Drunk In Love

By Morgan Sullivan

They say love makes the world go round - but add a few drinks at the bar and it’ll start to spin. 

At least, it did for a close friend of mine’s date when they casually went out together after meeting at a party. It was her suggestion since she knew and loved a brewery with a selection of tapas. Not to mention, there’s a sort of universal comfort in getting to know someone over a cheap draft.They went out on a Tuesday night.

“He was really cute, but he went kind of hard for a weekday,” she said. 

She didn’t elaborate. After all, we were recalling her experience over a glass of wine on a Wednesday, but something about her dialect told me it wasn’t the day of the week that made her cautious about continuing things: It was the amount he consumed. 

Still, someone not quite as attuned might not have caught on to what was implied. After all, the dialogue we were having gave no specifics as to what “going hard” meant exactly. 

It was this conversation that made me think: What constitutes “drinking too much” when everyone else is going out and partying, too? And isn’t drinking with someone you’re interested in a little bit romantic? Even fun, right? It certainly can be.

But, sometimes it’s just the opposite of that—and HBO’s Euphoria recently showcased the complicated relationship between substance abuse and young adulthood. It serves as an ugly and very real portrayal - one that was even praised by New York Magazine—as main character Rue battles to silence a mental health disorder with opioids. Reaching to silence intrusive thoughts with drinking and drugs, she is successful until they come ringing back, hurting both herself and loved ones throughout the show.

Related, Liam Hemsworth and Miley Cyrus’ relationship hit the spotlight after calling it quits in August. The reason? Hemsworth’s apparent drug and alcohol abuse

In Cyrus’ post-breakup release titled “Slide Away,” she heartbreakingly sings: “I want my house in the hills / Don't want the whiskey and pills / I don’t give up easily / But I don’t think I’m down.” 

It seems like Cyrus isn’t the only one who’s not down, either. According to Addictions.com, a study showed that 52 percent of women would leave a relationship if someone was struggling with substance abuse. Women’s happiness was also affected, as it declined with increased frequency of drugs and alcohol use. Of course, both sexes can fall victim to addiction, but it’s important to mention that men are three times more likely than women to use cannabis, cocaine, or amphetamines.

Still, leaving is often easier said than done. When interviewing girls around Temple’s campus about their opinions on when to end it if a partner drinks or uses drugs too much, most gave the same general answer: if it started to negatively affect their relationship.

Well, could that mean, say, emotional or physical abuse? Someone who is absent because he puts alcohol first? Bad sex, even? It can mean these and much more.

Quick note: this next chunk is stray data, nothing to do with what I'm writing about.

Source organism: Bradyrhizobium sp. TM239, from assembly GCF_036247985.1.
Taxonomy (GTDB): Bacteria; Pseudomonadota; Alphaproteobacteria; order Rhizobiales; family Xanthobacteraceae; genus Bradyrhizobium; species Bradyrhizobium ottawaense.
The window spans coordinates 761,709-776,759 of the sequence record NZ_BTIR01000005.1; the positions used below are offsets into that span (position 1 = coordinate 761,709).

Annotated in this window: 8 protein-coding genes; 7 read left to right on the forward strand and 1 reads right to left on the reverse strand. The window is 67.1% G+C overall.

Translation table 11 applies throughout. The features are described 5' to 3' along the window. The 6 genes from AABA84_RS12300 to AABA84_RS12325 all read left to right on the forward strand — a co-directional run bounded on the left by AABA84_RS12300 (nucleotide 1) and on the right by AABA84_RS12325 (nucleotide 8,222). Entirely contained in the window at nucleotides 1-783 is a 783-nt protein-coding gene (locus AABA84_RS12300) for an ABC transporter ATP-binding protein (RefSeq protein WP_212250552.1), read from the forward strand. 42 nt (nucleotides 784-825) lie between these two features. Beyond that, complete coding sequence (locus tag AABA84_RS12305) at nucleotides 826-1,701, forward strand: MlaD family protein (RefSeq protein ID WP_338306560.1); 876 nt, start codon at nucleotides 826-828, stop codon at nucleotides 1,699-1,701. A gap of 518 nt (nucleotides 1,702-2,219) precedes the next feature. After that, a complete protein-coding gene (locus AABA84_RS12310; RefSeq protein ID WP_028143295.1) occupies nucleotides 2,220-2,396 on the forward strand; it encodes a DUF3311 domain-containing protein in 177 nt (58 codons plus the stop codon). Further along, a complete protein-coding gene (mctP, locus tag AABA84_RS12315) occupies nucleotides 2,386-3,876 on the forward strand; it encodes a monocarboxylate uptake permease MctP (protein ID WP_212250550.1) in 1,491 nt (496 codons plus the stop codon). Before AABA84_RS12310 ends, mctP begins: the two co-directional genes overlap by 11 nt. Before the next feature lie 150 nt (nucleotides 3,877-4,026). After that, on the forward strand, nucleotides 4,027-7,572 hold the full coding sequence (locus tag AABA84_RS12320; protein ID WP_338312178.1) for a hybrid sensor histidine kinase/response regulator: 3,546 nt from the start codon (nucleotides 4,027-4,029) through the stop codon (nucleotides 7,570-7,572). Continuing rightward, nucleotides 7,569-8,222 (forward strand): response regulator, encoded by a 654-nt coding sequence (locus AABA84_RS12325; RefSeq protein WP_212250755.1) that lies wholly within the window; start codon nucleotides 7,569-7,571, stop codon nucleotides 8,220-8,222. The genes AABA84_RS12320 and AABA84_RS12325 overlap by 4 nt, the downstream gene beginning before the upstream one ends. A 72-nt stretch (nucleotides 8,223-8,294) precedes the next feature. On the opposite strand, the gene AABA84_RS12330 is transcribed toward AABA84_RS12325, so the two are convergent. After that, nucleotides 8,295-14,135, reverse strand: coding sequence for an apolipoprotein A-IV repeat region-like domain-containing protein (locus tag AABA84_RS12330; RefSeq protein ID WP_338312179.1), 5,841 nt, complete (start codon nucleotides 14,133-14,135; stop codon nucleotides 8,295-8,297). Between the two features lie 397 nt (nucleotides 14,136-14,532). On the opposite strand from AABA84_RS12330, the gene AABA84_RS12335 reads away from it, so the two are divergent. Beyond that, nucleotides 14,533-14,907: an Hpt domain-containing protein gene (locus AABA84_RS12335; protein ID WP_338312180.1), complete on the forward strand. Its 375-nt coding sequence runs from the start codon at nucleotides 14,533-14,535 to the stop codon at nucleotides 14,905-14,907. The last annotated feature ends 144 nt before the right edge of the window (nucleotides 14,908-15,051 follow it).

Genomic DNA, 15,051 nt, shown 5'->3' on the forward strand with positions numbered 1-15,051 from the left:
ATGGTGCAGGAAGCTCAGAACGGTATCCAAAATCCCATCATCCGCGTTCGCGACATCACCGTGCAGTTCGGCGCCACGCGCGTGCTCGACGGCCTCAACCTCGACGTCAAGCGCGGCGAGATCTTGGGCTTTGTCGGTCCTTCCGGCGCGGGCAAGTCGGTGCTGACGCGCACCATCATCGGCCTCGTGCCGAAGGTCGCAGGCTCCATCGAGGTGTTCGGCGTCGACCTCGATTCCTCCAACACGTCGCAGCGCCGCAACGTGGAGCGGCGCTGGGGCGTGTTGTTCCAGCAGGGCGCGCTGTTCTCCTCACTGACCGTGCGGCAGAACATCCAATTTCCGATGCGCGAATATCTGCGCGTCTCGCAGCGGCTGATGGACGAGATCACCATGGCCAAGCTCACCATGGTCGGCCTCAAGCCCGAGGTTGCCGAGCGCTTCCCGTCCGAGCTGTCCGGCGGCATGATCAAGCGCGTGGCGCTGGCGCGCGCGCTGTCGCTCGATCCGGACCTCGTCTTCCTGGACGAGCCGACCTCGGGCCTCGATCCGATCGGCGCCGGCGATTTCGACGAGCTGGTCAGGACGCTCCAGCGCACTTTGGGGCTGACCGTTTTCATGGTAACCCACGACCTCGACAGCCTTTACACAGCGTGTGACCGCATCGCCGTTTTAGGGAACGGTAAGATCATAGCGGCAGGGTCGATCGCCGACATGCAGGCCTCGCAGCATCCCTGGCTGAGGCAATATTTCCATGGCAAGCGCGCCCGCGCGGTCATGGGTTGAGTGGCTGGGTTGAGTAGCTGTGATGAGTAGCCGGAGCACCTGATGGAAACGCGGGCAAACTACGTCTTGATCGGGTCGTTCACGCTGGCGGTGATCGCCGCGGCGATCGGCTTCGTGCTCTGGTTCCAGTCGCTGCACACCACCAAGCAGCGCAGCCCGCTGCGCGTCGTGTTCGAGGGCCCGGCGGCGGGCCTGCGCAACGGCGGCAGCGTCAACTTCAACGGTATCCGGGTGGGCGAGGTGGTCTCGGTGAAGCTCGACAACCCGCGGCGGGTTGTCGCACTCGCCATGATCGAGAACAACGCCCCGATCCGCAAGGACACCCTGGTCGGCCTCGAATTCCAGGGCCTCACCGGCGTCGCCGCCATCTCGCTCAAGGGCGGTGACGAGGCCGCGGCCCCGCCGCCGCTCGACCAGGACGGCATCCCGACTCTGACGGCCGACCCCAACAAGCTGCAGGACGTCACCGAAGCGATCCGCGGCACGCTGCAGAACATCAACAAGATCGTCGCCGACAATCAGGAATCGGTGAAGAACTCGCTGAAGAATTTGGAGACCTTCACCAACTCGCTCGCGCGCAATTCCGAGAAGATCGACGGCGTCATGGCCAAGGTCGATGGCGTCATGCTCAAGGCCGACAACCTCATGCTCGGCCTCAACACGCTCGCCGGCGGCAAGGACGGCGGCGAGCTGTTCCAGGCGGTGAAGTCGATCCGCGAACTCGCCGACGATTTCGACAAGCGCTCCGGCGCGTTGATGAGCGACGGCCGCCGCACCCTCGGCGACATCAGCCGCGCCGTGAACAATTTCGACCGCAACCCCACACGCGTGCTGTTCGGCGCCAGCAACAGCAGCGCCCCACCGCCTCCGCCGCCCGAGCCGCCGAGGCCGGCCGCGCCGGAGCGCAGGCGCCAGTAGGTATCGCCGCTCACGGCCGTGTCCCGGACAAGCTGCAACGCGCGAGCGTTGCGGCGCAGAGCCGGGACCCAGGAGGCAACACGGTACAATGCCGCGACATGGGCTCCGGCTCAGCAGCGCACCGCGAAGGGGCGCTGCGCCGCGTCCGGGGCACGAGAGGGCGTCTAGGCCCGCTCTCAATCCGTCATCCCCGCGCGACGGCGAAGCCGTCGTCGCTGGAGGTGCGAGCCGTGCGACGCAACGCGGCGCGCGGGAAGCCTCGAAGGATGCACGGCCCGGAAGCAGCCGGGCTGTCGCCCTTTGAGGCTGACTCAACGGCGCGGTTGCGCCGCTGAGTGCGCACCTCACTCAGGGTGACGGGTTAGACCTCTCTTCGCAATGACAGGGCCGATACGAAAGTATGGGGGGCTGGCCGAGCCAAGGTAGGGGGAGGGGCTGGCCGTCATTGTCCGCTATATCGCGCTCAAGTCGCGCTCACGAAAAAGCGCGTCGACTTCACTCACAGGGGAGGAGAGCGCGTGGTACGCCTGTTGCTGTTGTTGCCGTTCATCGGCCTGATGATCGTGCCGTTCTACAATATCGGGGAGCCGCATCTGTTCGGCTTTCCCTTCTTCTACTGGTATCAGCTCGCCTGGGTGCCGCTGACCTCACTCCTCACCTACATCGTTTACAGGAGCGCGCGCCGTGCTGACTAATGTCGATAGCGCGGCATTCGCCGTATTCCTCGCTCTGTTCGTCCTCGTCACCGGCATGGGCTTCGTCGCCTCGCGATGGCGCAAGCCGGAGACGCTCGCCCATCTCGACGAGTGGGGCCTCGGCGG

Q: What is your “red line” in a relationship when it comes to drug/alcohol use?

Taylor: I’m in a committed relationship and I know when my boyfriend isn’t acting himself. If his partying was affecting his behavior or the way he treats me, that’s too much. Drugs are a no. Anything other than weed makes me uncomfortable. 

Maddy: I’m a senior and that’s when everyone begins to mature and to build their lives. It’s like, dude, you’re 22. If you’re still getting blacked [out] every weekend, I don’t want to be involved.

Jul: If he’s doing something I wouldn’t be comfortable with doing myself. The person I’m dating is a reflection of me. And honestly, hard drugs just freak me out. 

Emily: My ex only smoked, but it was everyday. He was never sober with me. Not once. I’m not sure how our relationship would’ve been if he had been. So, I’d say just weed, but, it’s also like how much?

How much? is right. It’s hard to pinpoint what “dabbling” in drugs means––especially with psychedelics (Shrooms, LSD) and drugs like Ecstasy (Molly) back on the rise due to Festival Culture, which makes mind-altering substances seem OK. Not even just that, but it’s difficult to navigate relationships in a college scene, which accepts binge drinking.

Photo by  Nainoa Shizuru

But, amongst all of this, Temple girls have stuck to their personal boundaries in relationships and you should too:

Q: Have you ever been personally affected by drinking/drug use in relationships?

Taylor: Well, no. But me and my boyfriend talk a lot about boundaries. I don’t love when he smokes, so he doesn’t do it around me. If someone truly cares and respects you, they’ll do things like that for you. 

Maddy: On the weekends, the dude I was dating would just completely disappear. He’d be on a full- blown bender. Never would invite me. Was always evasive about plans. Didn’t want me to see that side of him, I guess? But like, hello. Snapchat exists. And I didn’t like what I saw.

Daria: My sh*tty ex cheated on me and blamed it on the fact that he was drunk. Said he didn’t remember it.

Sarah: Yes. I had to let go of an almost 4 year relationship due to my ex-boyfriend always wanting to hit the bottle. When alcohol was present, I was always put second. He was a nasty and mean drunk. Everytime he promised to change, nothing was different. I knew I had to pull away in order to be happy.

And finally:

Jul: Luckily, no. I’ve seen it happen to other girls, though. And it’s heartbreaking to watch. 

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